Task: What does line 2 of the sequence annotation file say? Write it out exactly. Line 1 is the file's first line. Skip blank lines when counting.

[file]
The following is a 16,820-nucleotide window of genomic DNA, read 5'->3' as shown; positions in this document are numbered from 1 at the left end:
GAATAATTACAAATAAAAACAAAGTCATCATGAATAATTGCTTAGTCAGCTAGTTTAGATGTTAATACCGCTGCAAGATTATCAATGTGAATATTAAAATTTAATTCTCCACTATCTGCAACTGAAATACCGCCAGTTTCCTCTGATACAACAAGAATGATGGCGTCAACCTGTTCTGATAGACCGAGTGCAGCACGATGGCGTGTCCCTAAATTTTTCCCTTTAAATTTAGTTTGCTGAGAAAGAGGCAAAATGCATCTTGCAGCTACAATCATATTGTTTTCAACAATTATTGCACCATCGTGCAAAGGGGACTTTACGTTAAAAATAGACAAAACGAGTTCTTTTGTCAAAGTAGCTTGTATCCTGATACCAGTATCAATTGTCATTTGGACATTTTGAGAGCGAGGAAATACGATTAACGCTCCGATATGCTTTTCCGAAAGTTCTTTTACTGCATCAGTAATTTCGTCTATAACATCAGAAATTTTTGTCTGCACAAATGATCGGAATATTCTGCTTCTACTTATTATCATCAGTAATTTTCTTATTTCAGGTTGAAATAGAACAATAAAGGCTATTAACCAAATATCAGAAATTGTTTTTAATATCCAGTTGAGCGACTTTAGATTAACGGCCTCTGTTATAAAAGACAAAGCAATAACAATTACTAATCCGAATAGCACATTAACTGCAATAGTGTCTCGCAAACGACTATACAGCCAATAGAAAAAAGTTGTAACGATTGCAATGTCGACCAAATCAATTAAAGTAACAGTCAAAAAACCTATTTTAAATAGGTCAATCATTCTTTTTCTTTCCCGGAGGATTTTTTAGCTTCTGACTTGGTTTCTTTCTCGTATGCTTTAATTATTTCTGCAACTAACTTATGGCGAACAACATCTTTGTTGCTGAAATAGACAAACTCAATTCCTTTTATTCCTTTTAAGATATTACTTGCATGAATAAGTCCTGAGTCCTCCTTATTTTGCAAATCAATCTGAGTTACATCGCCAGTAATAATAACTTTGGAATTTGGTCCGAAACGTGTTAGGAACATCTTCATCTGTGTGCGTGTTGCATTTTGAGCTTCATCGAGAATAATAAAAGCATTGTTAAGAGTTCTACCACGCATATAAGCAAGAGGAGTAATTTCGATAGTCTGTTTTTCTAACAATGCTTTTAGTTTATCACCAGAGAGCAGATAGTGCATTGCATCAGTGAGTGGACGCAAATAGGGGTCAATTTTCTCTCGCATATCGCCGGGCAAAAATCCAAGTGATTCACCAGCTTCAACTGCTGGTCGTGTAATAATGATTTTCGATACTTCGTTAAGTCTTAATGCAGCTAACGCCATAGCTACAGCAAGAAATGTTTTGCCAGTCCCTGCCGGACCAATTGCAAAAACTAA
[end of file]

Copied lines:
GAATAATTACAAATAAAAACAAAGTCATCATGAATAATTGCTTAGTCAGCTAGTTTAGATGTTAATACCGCTGCAAGATTATCAATGTGAATATTAAAATTTAATTCTCCACTATCTGCAACTGAAATACCGCCAGTTTCCTCTGATACAACAAGAATGATGGCGTCAACCTGTTCTGATAGACCGAGTGCAGCACGATGGCGTGTCCCTAAATTTTTCCCTTTAAATTTAGTTTGCTGAGAAAGAGGCAAAATGCATCTTGCAGCTACAATCATATTGTTTTCAACAATTATTGCACCATCGTGCAAAGGGGACTTTACGTTAAAAATAGACAAAACGAGTTCTTTTGTCAAAGTAGCTTGTATCCTGATACCAGTATCAATTGTCATTTGGACATTTTGAGAGCGAGGAAATACGATTAACGCTCCGATATGCTTTTCCGAAAGTTCTTTTACTGCATCAGTAATTTCGTCTATAACATCAGAAATTTTTGTCTGCACAAATGATCGGAATATTCTGCTTCTACTTATTATCATCAGTAATTTTCTTATTTCAGGTTGAAATAGAACAATAAAGGCTATTAACCAAATATCAGAAATTGTTTTTAATATCCAGTTGAGCGACTTTAGATTAACGGCCTCTGTTATAAAAGACAAAGCAATAACAATTACTAATCCGAATAGCACATTAACTGCAATAGTGTCTCGCAAACGACTATACAGCCAATAGAAAAAAGTTGTAACGATTGCAATGTCGACCAAATCAATTAAAGTAACAGTCAAAAAACCTATTTTAAATAGGTCAATCATTCTTTTTCTTTCCCGGAGGATTTTTTAGCTTCTGACTTGGTTTCTTTCTCGTATGCTTTAATTATTTCTGCAACTAACTTATGGCGAACAACATCTTTGTTGCTGAAATAGACAAACTCAATTCCTTTTATTCCTTTTAAGATATTACTTGCATGAATAAGTCCTGAGTCCTCCTTATTTTGCAAATCAATCTGAGTTACATCGCCAGTAATAATAACTTTGGAATTTGGTCCGAAACGTGTTAGGAACATCTTCATCTGTGTGCGTGTTGCATTTTGAGCTTCATCGAGAATAATAAAAGCATTGTTAAGAGTTCTACCACGCATATAAGCAAGAGGAGTAATTTCGATAGTCTGTTTTTCTAACAATGCTTTTAGTTTATCACCAGAGAGCAGATAGTGCATTGCATCAGTGAGTGGACGCAAATAGGGGTCAATTTTCTCTCGCATATCGCCGGGCAAAAATCCAAGTGATTCACCAGCTTCAACTGCTGGTCGTGTAATAATGATTTTCGATACTTCGTTAAGTCTTAATGCAGCTAACGCCATAGCTACAGCAAGAAATGTTTTGCCAGTCCCTGCCGGACCAATTGCAAAAACTAA